In proof and illustration of this theological contention, the poet next recounts, as an example of the horrors of Australasian mental darkness, the death of a New Zealand chieftain, alone and unattended, because the customs of his savage tribe forbid attendance upon a dying person. Nevertheless, shuddering friends stand near, and the frantic Maori widow —

Binds her black hair, and stains her eyelids fringe
With the jet lustre of the emu’s tinge

and then, after staining her eyelids with the feathers of a black emu, she commits suttee in the manner of widows in India, —

And long acacias shed their shadows grey
Bloomless and leafless o’er the buried clay.

Worse things happen in New Zealand than emus and suttee and bloomless and leafless acacias! The poet next describes a fight between tribes of cannibals, who subsequently gorge on corpses:

And, last of all, the revel in the wood,
The feast of death, the banqueting of blood.

Cease, cease the tale — and let the ocean’s roll
Shut the dark horror from thy wildered soul.

The obvious remedy for this dreadful state of affairs in pagan Australasia is to send Christian missionaries there, as the poet proceeds to explain:

And are there none to succour? none to speed
A fairer feeling and a holier creed?

The death of Cook and La Perouse amongst these savages will surely, Praed thinks, be not in vain:

O’er the wide waters of the bounding main
The Book of Life shall win its way again,
And in the regions by their fate endeared
The Cross be lifted, and the altar reared.

In fancy the poet sees a missionary coming to Australasia, bringing Religion (or should we not nowadays say Culture?) with him:

Upon the shore, through many a billow driven,
He kneels at last, the messenger of Heaven!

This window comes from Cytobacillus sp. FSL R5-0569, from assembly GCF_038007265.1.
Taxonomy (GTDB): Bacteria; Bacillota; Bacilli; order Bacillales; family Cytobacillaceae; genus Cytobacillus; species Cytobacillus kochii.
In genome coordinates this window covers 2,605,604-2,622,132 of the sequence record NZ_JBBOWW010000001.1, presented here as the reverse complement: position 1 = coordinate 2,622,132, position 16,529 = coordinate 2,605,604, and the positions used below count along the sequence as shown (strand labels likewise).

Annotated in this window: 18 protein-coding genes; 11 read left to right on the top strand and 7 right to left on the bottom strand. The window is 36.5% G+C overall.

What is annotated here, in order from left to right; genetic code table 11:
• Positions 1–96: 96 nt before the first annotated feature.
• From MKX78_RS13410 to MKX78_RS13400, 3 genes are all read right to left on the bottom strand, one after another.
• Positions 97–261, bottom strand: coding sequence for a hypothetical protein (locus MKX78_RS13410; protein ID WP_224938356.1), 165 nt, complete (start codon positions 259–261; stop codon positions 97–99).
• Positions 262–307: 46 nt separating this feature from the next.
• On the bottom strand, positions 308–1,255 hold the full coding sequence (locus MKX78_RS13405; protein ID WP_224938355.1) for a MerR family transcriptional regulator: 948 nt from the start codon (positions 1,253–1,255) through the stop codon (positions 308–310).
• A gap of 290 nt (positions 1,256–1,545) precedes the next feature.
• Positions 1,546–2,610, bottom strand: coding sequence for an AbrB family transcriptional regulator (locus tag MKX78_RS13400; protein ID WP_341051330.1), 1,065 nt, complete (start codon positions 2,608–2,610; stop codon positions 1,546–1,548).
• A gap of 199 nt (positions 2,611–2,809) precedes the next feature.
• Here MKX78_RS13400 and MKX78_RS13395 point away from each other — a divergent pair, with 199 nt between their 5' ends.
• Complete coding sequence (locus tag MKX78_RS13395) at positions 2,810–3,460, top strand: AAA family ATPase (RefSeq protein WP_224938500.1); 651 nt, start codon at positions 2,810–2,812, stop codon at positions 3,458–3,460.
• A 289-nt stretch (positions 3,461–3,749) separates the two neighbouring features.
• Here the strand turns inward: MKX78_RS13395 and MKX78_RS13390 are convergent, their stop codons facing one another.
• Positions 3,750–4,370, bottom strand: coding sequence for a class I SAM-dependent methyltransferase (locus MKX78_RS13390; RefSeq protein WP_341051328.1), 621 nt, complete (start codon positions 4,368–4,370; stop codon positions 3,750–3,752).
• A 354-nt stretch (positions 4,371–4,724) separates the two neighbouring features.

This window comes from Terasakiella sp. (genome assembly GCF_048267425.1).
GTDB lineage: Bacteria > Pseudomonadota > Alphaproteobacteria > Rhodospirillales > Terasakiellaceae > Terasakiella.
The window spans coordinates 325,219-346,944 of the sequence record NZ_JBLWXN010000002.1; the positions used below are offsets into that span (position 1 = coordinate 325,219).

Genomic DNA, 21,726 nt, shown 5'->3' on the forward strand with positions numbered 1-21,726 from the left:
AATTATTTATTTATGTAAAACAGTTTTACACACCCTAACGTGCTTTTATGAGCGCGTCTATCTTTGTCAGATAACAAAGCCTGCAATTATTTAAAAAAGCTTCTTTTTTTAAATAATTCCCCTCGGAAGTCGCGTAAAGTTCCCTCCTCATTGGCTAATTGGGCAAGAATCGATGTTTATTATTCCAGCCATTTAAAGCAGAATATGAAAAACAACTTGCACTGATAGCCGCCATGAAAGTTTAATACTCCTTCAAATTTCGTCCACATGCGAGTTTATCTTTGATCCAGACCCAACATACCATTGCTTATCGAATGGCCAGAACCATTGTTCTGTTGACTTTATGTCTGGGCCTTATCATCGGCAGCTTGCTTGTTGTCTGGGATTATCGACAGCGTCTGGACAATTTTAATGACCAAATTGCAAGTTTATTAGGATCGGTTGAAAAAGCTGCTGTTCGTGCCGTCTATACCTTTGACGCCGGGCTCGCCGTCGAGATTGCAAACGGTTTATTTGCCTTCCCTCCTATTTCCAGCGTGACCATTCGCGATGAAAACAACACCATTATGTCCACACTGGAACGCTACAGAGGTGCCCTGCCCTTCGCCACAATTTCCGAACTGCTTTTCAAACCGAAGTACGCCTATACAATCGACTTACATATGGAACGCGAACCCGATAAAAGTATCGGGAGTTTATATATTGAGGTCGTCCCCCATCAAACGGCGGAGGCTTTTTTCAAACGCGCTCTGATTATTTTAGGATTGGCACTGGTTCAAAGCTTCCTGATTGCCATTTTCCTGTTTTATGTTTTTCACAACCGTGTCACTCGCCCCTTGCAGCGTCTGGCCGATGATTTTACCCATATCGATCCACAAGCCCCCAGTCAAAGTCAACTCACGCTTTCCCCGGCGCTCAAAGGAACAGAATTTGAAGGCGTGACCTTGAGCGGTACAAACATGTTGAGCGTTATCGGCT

The messenger of Heaven duly converts the Australasian heathens, shows them, with his superior knowledge, the advantages of becoming enlightened and cultured like himself and other Englishmen. It is a great day, indeed, for the Australasians when the missionary converts them wholesale to his point of view:

In speechless awe the wonder-stricken throng
Check their rude feasting and their barbarous song . . .

and gather round to listen to the Message from Overseas.

The first-prize poem ends on this note, with a brief envoi from the poet, an insincere sigh for the Arcadian peace of Australasia as a retreat from the anxieties and vexations of life.

Reading and re-reading this early classic work by an Englishman upon our Antipodean theme, I am more and more convinced that it provides an extraordinary demonstration of the key-attitude of Englishmen towards Australia. The poem tells us nothing actual about Australia, but much about an Englishman’s attitude towards Australia, which is regarded as the land of convicts and savages, the former homesick for their native land, the latter waiting to be enlightened by English missionaries of culture. This poem by Praed contains the germs of all the English literature written about Australia during the nineteenth century, and even down to our present day.

P. R. Stephensen, The Foundations of Culture in Australia, W. J. Miles, Gordon (N.S.W.), 1936, pages 38-42